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Future Tech: Here,
Breathe This Liquid A unique way to save your
brain during a heart attack
If your heart stops beating, standard medical procedure is to shock it back into action with a defibrillator. This has to be done fast, so that your blood will resume supplying oxygen and glucose to the brain. But if you experience cardiac arrest when you're not in a hospital, paramedics are unlikely to reach you soon enough to avert permanent damage.
Unexpectedly, a technique that fills the lungs with a chilled, breathable liquid may revolutionize this dismal picture. Researchers claim that the liquid treatment can double the survival times without blood flow and enable perhaps one patient in three to survive cardiac arrest. The national average is around one in 20.
The key discovery was made by Peter Safar, a doctor best known for introducing the techniques of cardiopulmonary resuscitation to the United States almost 50 years ago. Now in his seventies, Safar is still the best-known figure in resuscitation medicine and continues to do research at his lab at the University of Pittsburgh Medical Center. The fundamental challenge of resuscitation, he says, lies not in the heart but in the brain: "When sudden cardiac death occurs at normal body temperature, brain damage will be permanent after five minutes."
Although the heart can recover after nearly 20 minutes without a beat, brain cells are more delicate. When blood stops flowing, the cells exhaust their oxygen reserves in a mere 10 seconds, at which point the patient loses consciousness. After the last reserves of glucose disappear five minutes later, cells literally poison themselves with a toxic cascade of chemical reactions.
In the 1980s Safar happened to discover that this toxic cascade can be slowed by "mild hypothermia"— lowering the body temperature by just 7.2 degrees Fahrenheit. In experiments on dogs, he found that if he lowered their temperature for 12 hours while increasing blood pressure just enough to keep blood moving through stressed blood vessels, the five-minute time limit for surviving cardiac arrest could be extended to 10 minutes. But Safar's procedure was never implemented because no one could find a simple way to cool a human fast enough. The technique Safar had used in his animal experiments— rerouting and cooling blood through a miniature heart and lung machine— was far too surgically complex for paramedics to use in the field.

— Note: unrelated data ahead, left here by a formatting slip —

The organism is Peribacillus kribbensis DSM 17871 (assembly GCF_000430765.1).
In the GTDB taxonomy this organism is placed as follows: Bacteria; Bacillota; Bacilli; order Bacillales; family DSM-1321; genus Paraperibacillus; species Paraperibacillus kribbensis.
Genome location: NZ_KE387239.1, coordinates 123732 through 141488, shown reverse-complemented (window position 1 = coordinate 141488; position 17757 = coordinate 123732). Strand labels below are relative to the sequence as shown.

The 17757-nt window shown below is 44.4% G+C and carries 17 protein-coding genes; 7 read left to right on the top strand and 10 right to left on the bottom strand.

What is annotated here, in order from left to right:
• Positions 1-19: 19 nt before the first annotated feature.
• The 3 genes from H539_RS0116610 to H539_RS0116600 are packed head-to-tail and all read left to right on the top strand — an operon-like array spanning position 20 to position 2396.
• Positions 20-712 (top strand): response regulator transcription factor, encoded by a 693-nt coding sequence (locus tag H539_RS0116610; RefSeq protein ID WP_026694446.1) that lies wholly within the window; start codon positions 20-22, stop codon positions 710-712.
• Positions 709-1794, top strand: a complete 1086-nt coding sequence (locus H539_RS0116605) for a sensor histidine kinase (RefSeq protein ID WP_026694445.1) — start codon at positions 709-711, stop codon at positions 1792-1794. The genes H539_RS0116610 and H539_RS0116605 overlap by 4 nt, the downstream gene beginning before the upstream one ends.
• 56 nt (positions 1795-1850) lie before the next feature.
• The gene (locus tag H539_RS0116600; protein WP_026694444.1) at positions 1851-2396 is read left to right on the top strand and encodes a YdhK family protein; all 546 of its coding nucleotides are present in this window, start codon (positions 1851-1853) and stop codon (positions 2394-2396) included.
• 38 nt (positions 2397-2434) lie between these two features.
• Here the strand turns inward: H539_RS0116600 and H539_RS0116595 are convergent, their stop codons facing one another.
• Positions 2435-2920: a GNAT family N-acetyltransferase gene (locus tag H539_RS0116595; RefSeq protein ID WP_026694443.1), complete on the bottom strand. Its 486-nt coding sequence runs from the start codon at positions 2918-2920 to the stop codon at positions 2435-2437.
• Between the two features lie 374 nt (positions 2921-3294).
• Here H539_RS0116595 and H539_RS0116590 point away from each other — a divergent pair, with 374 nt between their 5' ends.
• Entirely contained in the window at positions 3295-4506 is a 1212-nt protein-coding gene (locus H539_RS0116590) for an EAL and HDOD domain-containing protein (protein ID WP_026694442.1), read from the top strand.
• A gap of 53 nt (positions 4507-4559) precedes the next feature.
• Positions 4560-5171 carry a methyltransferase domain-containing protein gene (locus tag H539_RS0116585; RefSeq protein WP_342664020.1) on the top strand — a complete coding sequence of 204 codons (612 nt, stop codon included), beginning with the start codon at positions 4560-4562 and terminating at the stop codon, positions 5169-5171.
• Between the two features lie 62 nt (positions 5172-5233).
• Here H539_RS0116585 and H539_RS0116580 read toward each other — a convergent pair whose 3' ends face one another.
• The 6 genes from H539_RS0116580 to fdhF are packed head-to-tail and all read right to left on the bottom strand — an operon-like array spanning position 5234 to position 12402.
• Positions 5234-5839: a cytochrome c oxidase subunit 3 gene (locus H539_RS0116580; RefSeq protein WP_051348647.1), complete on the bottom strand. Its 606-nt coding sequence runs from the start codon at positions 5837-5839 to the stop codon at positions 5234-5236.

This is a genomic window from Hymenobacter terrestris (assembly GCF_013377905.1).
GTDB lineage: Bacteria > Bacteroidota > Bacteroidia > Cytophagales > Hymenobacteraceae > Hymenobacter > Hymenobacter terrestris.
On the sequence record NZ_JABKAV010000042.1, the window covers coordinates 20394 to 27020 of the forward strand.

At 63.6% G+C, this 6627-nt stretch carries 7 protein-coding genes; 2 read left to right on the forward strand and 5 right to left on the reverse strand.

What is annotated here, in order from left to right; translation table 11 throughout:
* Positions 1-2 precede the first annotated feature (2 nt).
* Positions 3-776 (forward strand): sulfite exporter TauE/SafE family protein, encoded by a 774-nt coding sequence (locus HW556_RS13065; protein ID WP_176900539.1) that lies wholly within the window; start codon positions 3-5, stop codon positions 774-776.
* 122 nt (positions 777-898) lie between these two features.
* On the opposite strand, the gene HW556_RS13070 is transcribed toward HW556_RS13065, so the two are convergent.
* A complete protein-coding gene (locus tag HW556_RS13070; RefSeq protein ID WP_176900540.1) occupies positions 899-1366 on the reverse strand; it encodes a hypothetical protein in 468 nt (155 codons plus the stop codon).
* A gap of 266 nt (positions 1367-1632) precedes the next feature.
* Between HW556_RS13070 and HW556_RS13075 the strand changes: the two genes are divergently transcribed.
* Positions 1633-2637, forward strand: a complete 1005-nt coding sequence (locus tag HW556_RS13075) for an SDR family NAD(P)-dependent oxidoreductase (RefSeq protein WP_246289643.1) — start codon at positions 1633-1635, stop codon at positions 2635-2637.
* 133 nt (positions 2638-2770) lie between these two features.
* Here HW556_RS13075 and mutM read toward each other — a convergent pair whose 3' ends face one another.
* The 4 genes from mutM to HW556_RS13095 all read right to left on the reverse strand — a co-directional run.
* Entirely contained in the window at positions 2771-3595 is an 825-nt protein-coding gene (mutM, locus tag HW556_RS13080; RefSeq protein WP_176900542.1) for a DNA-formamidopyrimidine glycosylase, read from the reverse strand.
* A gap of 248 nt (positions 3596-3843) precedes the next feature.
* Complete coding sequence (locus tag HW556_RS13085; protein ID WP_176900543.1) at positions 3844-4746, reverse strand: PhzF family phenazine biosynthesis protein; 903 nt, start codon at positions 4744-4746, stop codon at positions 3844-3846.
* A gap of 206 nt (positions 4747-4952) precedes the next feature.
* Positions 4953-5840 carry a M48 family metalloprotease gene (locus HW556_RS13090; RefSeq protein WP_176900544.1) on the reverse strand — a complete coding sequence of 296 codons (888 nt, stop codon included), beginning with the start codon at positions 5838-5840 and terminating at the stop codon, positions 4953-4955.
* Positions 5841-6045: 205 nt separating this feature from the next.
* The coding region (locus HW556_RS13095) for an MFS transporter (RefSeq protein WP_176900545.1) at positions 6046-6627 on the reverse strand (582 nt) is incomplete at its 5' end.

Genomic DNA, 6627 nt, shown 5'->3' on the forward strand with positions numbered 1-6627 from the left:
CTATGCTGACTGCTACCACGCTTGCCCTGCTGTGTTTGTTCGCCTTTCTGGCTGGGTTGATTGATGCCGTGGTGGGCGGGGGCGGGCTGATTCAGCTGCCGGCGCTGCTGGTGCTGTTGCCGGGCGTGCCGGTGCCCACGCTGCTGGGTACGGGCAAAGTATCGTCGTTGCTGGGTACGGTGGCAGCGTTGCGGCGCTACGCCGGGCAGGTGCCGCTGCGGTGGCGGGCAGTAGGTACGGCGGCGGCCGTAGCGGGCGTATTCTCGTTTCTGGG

Then researcher Michael Darwin got wind of a different approach. In 1997 Darwin was director of research at 21st Century Medicine (now called Critical Care Research), a small laboratory in southern California privately funded by the Life Extension Foundation, a vitamin mail-order business. He had read about a bizarre experiment that showed a mouse could survive while immersed in a liquid known as perfluorocarbon. The perfluorocarbon family of chemicals, made of mostly fluorine and carbon, are so chemically inert that they don't harm the delicate, air-filled pockets in the lungs. And perfluorocarbons can be loaded with metabolically useful gases such as oxygen or carbon dioxide.
Darwin imagined how such a treatment could be used to save patients in cardiac arrest. When paramedics arrived at the scene, they would first restart the patient's heart with a standard defibrillator. Then they would deliver perfluorocarbon into the patient's lungs via an endotracheal tube (a standard device normally used to force oxygen into the lungs of an unconscious patient). The perfluorocarbon could serve a dual purpose. It would carry enough oxygen to sustain life, and if it were chilled, it would cool the blood via the vast network of capillaries in the lungs. The blood would then circulate and cool the brain.